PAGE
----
Similarly, the plaintiff's objection that the magistrate judge did not consider his claims for general damages, special damages, and replacement of his property (doc. 12 at 2), has no merit. Because this action does not survive review under § 1915A, that is, the complaint does not state a legal claim for relief, the type of relief the plaintiff wants should he prevail on the merits of his action is a moot point.

         The plaintiff next complains that the magistrate judge failed to properly apply disability law when considering whether the Alabama Department of Corrections imposed a “disability” on him in 2007 by failing to transport him to the condemnation proceeding. (Doc. 12 at 1, 6). The plaintiff provides no basis in law for his novel proposition that being incarcerated creates a “disability” as that term is defined by the Americans with Disabilities Act. The plaintiff's claim that 42 U.S.C. § 12101(3) or (5) brings him within the Act's protections lacks merit.

         The plaintiff also asserts that the magistrate judge misapplied the statute of limitations. (Doc. 12 at 2-4). The Supreme Court mandated that courts use the state's general or residual statute of limitations for personal injury for claims brought pursuant to 42 U.S.C. § 1983. Owens v. Okure, 488 U.S. 235, 249-50 (1989). That decision binds this court. The Eleventh Circuit Court of Appeals, whose decisions also bind this court, stated that in § 1983 actions brought in Alabama courts must apply the two year statute of limitations found in Ala. Code § 6-2-38(l). Jones v. Preuit & Mauldin, 876 F.2d 1480, 1483 (11th Cir. 1989). The plaintiff's dissatisfaction with these controlling legal decisions does not provide a basis for the court to ignore them.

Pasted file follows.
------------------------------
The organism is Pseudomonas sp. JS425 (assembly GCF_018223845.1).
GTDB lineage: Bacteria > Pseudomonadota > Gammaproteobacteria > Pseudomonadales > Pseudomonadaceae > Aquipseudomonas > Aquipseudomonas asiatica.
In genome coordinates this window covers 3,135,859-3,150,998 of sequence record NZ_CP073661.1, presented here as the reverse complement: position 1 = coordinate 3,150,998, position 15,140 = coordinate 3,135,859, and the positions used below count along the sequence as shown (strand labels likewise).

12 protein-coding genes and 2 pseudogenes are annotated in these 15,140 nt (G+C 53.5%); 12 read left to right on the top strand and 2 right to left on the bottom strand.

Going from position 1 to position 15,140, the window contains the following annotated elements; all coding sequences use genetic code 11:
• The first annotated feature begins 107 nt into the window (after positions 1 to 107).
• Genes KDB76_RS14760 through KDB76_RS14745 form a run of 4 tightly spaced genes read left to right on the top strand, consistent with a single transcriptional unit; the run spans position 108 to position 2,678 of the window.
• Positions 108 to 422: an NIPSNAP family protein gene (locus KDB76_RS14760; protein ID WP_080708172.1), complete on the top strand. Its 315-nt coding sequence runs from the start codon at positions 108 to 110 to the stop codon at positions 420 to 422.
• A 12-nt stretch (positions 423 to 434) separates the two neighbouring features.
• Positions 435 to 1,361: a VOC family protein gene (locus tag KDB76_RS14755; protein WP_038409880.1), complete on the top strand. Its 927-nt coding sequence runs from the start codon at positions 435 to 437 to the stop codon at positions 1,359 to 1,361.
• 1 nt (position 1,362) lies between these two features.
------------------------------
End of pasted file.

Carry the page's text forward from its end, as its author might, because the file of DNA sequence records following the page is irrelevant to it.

The plaintiff's insistence that the court should have applied the statute of limitations found in § 6-2-8 instead of § 6-2-38(l) (doc. 12 at 3) has no basis in law.[1]Section 6-2-8 concerns the disabilities of being below the age of majority or being mentally incompetent. See Ala. Code § 6-2-8. The statute mandates that an individual has three years from the removal of the disability to commence an action, but in no event more than 20 years from the time it accrued. Id. This statute has no bearing on claims under 42 U.S.C. § 1983 and does not provide a 20 year statute of limitations for prisoners to contest forfeiture actions. (See doc. 12 at 3 (claiming the plaintiff has until 2029 to file his claims, under his interpretation of Ala. Code § 6-2-8)). The case on which the plaintiff relies, Dukes v. Smitherman, 32 F.3d 535 (11th Cir 1994), was based on a tolling provision for convicted prisoners in Ala. Code § 6-2-8. That language was rescinded by the Alabama legislature on May 17, 1996. See Ala. Code § 6-2-8(a) (1975, as amended).[2]